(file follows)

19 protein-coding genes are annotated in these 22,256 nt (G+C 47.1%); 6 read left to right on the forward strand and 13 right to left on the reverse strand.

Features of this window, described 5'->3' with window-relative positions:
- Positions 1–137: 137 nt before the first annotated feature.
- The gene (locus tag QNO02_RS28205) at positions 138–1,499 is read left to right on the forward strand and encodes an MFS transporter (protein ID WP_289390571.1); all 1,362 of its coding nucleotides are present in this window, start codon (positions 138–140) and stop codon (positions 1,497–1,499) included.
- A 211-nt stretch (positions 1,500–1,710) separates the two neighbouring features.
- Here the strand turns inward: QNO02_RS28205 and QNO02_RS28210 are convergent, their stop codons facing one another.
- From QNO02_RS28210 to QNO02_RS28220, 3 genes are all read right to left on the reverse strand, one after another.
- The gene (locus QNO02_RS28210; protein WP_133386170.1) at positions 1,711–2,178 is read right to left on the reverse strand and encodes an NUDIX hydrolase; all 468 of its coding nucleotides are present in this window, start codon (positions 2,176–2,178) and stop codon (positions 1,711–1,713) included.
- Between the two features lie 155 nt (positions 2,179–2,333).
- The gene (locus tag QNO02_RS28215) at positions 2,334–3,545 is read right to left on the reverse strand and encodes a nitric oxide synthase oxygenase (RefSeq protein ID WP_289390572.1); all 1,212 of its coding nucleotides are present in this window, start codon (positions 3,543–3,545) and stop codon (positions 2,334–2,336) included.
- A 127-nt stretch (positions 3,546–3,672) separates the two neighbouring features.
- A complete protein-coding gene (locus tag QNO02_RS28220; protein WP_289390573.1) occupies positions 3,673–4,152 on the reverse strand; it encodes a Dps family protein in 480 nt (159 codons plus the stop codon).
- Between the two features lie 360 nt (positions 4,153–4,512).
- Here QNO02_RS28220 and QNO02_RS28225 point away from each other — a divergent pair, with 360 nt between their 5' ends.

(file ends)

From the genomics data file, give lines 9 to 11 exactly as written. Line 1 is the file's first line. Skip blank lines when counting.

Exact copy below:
- Between the two features lie 155 nt (positions 2,179–2,333).
- The gene (locus tag QNO02_RS28215) at positions 2,334–3,545 is read right to left on the reverse strand and encodes a nitric oxide synthase oxygenase (RefSeq protein ID WP_289390572.1); all 1,212 of its coding nucleotides are present in this window, start codon (positions 3,543–3,545) and stop codon (positions 2,334–2,336) included.
- A 127-nt stretch (positions 3,546–3,672) separates the two neighbouring features.